Be sure you know what you are doing here, or consult your nearest system administrator or guru. There's a lot of documentation for IPTABLES available on the web and in manual pages. Unfortunately, IPTABLES does not have a public API with a stable interface for programming, although many have reported success with programming it using the undocumented API. But, this is just a very basic setup to get you going with connecting your TME instance to the Internet.

BSD/PF NAT Configuration

  1. ({Free,DragonFly}BSD) kldload pf
  2. ({Open,Free,DragonFly}BSD) sysctl net.inet.ip.forwarding=1 (NetBSD) sysctl -w net.inet.ip.forwarding=1
  3. * pfctl -F rules
  4. ({Net,Free,DragonFly}BSD) echo "pass from $int_if:network to any keep state" | pfctl -f- (OpenBSD) echo "pass out on $ext_if from $int_if:network to any nat-to $ext_if" | pfctl -f-
  5. ({Net,Free,DragonFly}BSD) echo "nat on $ext_if from $int_if:network to any -> ($ext_if)" | pfctl -f-
  6. ({Net,Free,DragonFly}BSD) pfctl -e

*Again, step 3 is optional depending on your setup. It simply flushes the rules modifier to ensure that nothing gets blocked; it's usually not required. If there are problems with communicating to the external net, this might be why.

Your mileage may vary; this is what worked for me, but you may have a different setup/needs, so use your own discretion and consult who and whatever documentation is required. Again, there is much documentation on PF available. There are also other NAT solutions available on the BSDs, but this seems to be the most flexible and stable. It also has a stable ioctl API for directly programming the rules into a program. I'm also looking into using the new NPF facility in NetBSD, which seems to have an even nicer, functional programming API for direct integration into the tool.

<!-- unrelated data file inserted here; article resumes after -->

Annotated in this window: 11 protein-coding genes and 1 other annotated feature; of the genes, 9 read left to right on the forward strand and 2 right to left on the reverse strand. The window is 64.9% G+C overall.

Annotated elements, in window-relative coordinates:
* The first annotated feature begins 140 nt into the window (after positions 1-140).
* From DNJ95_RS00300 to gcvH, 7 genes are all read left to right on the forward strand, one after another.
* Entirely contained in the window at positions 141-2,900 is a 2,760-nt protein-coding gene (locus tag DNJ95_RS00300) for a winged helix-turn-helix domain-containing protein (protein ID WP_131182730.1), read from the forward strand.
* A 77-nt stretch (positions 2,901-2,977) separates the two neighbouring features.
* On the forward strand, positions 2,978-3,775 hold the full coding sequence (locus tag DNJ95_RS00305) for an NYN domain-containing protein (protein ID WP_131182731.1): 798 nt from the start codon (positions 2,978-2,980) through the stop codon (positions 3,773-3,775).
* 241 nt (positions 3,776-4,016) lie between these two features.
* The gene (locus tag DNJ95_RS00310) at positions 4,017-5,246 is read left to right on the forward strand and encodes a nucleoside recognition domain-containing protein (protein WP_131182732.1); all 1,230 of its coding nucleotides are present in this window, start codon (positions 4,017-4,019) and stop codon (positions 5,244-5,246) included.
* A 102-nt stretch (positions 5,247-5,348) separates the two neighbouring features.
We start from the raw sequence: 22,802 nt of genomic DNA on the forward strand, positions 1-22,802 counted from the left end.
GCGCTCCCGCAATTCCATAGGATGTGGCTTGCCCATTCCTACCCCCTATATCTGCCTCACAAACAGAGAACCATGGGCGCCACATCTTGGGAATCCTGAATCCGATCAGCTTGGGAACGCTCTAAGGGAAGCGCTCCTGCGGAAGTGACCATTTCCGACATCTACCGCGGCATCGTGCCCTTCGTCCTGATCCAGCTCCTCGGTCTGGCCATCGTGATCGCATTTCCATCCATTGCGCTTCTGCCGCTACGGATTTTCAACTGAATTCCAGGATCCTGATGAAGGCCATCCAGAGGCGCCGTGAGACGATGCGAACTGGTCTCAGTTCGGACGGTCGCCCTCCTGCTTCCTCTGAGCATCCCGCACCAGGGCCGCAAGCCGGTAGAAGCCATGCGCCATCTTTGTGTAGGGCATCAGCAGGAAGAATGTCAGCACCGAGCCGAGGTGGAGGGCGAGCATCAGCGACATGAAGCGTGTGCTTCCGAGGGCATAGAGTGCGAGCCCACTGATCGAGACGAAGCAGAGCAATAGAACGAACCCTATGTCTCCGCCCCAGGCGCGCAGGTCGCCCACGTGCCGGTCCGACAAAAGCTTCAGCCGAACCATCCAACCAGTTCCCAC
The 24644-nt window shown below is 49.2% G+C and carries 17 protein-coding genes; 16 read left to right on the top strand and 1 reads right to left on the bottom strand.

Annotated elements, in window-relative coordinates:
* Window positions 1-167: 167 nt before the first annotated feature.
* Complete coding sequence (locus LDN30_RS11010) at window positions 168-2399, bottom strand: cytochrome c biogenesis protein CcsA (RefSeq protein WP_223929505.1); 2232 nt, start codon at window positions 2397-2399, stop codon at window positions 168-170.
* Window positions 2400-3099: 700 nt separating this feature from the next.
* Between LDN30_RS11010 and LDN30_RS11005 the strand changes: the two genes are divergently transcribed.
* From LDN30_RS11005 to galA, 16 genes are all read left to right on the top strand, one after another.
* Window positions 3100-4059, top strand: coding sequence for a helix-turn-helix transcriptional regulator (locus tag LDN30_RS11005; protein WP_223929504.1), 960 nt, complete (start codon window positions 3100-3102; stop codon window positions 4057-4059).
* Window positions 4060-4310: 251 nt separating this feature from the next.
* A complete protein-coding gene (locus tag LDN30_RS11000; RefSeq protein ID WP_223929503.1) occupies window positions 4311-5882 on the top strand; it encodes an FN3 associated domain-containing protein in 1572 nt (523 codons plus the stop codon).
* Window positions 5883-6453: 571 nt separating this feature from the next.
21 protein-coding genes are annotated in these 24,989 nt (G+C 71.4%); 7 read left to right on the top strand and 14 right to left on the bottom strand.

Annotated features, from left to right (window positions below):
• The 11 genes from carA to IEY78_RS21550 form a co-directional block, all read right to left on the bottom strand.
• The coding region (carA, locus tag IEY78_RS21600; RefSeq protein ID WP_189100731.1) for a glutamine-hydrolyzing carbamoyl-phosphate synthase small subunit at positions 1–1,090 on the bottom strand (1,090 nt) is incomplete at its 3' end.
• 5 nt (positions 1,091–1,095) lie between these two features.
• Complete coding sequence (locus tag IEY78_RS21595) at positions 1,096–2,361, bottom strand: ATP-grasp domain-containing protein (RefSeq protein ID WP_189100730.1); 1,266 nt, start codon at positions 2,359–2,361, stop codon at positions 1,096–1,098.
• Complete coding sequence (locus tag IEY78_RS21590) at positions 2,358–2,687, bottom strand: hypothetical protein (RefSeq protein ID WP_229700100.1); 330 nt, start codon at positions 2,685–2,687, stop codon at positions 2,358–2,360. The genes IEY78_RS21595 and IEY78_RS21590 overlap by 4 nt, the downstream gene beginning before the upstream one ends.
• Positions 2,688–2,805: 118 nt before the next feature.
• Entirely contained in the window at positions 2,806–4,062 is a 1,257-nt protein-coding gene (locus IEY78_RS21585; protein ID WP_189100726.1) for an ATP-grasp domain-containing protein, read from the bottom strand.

Note that OpenBSD requires only two steps (2 & 4). Again, the goal here is to get the user up and running as quickly as possible with minimal fuss, so this is by no means a comprehensive way to do IP forwarding with NAT. Much documentation exists to assist you there, but hopefully we will have a minimal function built into the tool itself so that these steps won't be required to be done outside the tool.

After NAT is setup, make sure your routes are set correctly in your guests. In particular, make sure the default gateway is set to the ip address of the tap device. Also, if you want to access the external network or Internet, you will have to set up DNS. Usually, you fill in the /etc/resolv.conf with the "nameserver xx.xx.xx.xx" line where xx.xx.xx.xx. is the ip address of the nameserver - usually the same as the host machine's. This is usually all done as part of the process of installing or configuring the guest OS; refer to the guest OS documentation for more details. It is basically the same as setting it up for an internal network as specified by the TME configuration.


An alternative to NAT in certain situations, is to use Proxy ARP. In fact, if you are already behind a NAT firewall, this may be preferable as it allows you to use a subset of the addresses in the subnet to which the host belongs, rather than having to set up a new subnet to NAT to/from.